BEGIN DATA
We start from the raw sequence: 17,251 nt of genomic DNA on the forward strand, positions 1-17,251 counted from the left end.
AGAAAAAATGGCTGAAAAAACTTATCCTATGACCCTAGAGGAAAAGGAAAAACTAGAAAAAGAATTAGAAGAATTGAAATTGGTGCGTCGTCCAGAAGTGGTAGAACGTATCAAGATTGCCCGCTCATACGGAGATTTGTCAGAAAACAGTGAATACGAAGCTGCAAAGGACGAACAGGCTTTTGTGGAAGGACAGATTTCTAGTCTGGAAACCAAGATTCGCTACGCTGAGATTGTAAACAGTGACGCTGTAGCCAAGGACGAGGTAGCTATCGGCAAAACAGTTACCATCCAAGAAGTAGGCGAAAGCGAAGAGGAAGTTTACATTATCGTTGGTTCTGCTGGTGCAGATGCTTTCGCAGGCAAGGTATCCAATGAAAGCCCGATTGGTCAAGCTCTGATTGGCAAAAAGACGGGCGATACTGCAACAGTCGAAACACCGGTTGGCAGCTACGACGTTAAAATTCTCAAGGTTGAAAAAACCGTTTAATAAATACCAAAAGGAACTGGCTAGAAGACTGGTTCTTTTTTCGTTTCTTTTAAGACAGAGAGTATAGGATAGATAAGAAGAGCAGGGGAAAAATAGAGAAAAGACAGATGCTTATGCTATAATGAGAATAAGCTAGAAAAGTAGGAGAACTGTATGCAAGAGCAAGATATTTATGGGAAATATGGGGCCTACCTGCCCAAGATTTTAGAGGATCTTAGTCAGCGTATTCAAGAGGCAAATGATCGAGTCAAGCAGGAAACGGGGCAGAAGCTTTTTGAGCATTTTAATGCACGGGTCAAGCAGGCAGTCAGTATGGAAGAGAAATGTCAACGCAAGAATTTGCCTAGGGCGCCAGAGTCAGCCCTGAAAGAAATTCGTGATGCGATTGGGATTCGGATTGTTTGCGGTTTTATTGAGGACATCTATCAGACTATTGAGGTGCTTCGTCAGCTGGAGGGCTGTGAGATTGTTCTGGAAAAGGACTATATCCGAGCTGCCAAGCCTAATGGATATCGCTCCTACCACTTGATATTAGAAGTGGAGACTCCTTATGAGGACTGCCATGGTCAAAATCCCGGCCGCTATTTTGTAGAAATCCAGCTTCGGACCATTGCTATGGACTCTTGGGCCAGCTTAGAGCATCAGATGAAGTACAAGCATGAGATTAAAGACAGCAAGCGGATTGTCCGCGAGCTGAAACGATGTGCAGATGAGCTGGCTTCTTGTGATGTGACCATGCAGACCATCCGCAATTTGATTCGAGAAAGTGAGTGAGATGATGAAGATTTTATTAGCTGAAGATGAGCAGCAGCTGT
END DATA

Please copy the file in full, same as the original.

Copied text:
We start from the raw sequence: 17,251 nt of genomic DNA on the forward strand, positions 1-17,251 counted from the left end.
AGAAAAAATGGCTGAAAAAACTTATCCTATGACCCTAGAGGAAAAGGAAAAACTAGAAAAAGAATTAGAAGAATTGAAATTGGTGCGTCGTCCAGAAGTGGTAGAACGTATCAAGATTGCCCGCTCATACGGAGATTTGTCAGAAAACAGTGAATACGAAGCTGCAAAGGACGAACAGGCTTTTGTGGAAGGACAGATTTCTAGTCTGGAAACCAAGATTCGCTACGCTGAGATTGTAAACAGTGACGCTGTAGCCAAGGACGAGGTAGCTATCGGCAAAACAGTTACCATCCAAGAAGTAGGCGAAAGCGAAGAGGAAGTTTACATTATCGTTGGTTCTGCTGGTGCAGATGCTTTCGCAGGCAAGGTATCCAATGAAAGCCCGATTGGTCAAGCTCTGATTGGCAAAAAGACGGGCGATACTGCAACAGTCGAAACACCGGTTGGCAGCTACGACGTTAAAATTCTCAAGGTTGAAAAAACCGTTTAATAAATACCAAAAGGAACTGGCTAGAAGACTGGTTCTTTTTTCGTTTCTTTTAAGACAGAGAGTATAGGATAGATAAGAAGAGCAGGGGAAAAATAGAGAAAAGACAGATGCTTATGCTATAATGAGAATAAGCTAGAAAAGTAGGAGAACTGTATGCAAGAGCAAGATATTTATGGGAAATATGGGGCCTACCTGCCCAAGATTTTAGAGGATCTTAGTCAGCGTATTCAAGAGGCAAATGATCGAGTCAAGCAGGAAACGGGGCAGAAGCTTTTTGAGCATTTTAATGCACGGGTCAAGCAGGCAGTCAGTATGGAAGAGAAATGTCAACGCAAGAATTTGCCTAGGGCGCCAGAGTCAGCCCTGAAAGAAATTCGTGATGCGATTGGGATTCGGATTGTTTGCGGTTTTATTGAGGACATCTATCAGACTATTGAGGTGCTTCGTCAGCTGGAGGGCTGTGAGATTGTTCTGGAAAAGGACTATATCCGAGCTGCCAAGCCTAATGGATATCGCTCCTACCACTTGATATTAGAAGTGGAGACTCCTTATGAGGACTGCCATGGTCAAAATCCCGGCCGCTATTTTGTAGAAATCCAGCTTCGGACCATTGCTATGGACTCTTGGGCCAGCTTAGAGCATCAGATGAAGTACAAGCATGAGATTAAAGACAGCAAGCGGATTGTCCGCGAGCTGAAACGATGTGCAGATGAGCTGGCTTCTTGTGATGTGACCATGCAGACCATCCGCAATTTGATTCGAGAAAGTGAGTGAGATGATGAAGATTTTATTAGCTGAAGATGAGCAGCAGCTGT